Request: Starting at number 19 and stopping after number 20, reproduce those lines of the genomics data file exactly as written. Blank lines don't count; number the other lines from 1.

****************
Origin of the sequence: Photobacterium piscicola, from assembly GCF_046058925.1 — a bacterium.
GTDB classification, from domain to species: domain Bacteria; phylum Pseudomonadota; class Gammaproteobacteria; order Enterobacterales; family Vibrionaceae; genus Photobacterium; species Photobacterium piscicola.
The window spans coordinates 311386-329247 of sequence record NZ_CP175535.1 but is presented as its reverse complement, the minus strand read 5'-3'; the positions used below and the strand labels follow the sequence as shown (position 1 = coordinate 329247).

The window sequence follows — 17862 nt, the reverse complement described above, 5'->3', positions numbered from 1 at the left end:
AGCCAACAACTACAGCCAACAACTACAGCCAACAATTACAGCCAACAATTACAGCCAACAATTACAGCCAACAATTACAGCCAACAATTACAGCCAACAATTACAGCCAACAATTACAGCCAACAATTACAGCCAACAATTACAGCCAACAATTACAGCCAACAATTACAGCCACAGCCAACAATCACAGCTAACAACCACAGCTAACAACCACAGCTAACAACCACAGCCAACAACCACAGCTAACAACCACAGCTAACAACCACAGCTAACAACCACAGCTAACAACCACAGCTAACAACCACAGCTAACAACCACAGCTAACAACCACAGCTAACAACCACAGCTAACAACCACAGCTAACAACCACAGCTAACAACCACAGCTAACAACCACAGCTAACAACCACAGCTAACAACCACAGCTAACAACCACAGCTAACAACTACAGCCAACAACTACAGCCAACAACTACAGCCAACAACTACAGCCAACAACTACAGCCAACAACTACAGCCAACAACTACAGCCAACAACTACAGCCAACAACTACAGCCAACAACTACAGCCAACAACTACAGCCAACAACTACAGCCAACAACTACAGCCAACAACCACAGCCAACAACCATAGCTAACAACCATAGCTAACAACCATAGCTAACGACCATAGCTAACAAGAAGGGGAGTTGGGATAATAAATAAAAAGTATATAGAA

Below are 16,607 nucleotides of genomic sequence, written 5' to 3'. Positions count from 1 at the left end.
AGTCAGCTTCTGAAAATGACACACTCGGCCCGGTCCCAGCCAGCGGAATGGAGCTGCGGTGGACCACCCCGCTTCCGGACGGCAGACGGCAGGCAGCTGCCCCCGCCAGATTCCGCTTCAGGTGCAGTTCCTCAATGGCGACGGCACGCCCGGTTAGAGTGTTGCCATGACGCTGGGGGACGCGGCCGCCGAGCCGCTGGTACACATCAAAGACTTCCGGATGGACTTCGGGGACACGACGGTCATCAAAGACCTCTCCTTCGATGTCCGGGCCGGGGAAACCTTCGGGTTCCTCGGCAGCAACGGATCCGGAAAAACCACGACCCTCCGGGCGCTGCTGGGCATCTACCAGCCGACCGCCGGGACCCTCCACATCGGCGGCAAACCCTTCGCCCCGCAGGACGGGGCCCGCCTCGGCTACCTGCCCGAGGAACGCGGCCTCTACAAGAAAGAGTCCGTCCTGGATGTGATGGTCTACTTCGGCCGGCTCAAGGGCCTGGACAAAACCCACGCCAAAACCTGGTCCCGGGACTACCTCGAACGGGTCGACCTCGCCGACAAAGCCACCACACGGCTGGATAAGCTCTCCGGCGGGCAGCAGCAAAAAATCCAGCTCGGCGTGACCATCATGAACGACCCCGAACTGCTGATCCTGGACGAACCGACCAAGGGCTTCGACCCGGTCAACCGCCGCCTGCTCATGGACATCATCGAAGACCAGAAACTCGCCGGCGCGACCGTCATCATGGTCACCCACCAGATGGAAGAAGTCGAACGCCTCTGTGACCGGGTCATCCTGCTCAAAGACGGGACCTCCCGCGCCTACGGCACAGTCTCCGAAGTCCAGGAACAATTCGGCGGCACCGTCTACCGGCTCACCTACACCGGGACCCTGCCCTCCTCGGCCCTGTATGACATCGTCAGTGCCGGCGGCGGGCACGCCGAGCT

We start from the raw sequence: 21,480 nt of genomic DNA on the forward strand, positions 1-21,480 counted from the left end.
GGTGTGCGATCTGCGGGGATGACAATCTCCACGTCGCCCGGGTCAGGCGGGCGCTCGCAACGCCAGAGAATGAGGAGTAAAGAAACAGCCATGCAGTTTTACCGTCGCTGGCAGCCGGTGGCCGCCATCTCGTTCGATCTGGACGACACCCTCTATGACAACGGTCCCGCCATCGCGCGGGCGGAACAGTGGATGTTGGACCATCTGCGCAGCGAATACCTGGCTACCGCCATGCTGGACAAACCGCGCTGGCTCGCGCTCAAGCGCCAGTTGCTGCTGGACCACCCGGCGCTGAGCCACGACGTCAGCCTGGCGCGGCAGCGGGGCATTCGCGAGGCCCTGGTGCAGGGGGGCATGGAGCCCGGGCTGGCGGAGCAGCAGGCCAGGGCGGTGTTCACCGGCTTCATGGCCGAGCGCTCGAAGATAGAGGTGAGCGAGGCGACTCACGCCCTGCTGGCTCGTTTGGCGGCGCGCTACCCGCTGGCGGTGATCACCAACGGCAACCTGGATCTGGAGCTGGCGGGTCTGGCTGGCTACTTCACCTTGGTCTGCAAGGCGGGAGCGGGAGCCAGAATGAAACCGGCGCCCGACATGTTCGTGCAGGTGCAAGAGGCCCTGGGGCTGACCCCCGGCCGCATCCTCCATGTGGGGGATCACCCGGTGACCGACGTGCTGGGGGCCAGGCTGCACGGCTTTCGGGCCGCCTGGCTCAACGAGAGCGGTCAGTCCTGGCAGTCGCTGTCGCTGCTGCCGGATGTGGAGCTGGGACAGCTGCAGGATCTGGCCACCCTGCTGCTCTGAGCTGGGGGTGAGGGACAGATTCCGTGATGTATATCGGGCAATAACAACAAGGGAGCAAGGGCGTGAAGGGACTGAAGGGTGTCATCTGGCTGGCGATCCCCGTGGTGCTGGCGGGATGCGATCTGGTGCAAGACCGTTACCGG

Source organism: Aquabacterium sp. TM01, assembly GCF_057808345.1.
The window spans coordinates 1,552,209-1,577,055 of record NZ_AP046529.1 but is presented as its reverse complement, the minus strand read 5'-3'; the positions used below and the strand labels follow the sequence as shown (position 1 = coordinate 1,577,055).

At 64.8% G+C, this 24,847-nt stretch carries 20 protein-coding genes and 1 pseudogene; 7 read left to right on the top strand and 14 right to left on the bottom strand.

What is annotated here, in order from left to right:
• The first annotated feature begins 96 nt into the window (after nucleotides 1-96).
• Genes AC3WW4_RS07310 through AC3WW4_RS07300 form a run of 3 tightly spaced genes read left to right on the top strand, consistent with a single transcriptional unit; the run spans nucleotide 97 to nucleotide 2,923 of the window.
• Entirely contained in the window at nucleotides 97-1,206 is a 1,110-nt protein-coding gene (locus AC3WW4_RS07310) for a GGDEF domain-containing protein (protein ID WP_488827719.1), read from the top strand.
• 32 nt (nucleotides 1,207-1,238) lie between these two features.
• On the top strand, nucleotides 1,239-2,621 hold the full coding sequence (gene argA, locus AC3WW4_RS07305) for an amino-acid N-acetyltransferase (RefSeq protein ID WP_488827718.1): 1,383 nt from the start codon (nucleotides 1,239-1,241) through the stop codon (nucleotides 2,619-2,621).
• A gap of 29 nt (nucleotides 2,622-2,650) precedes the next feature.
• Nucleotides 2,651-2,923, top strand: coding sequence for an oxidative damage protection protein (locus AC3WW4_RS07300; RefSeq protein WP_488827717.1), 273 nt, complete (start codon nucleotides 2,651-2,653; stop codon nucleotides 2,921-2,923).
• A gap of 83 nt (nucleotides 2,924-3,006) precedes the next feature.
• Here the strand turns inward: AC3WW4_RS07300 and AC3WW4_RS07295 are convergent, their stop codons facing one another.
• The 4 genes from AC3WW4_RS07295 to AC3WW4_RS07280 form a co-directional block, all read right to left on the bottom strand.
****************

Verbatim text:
• A gap of 29 nt (nucleotides 2,622-2,650) precedes the next feature.
• Nucleotides 2,651-2,923, top strand: coding sequence for an oxidative damage protection protein (locus AC3WW4_RS07300; RefSeq protein WP_488827717.1), 273 nt, complete (start codon nucleotides 2,651-2,653; stop codon nucleotides 2,921-2,923).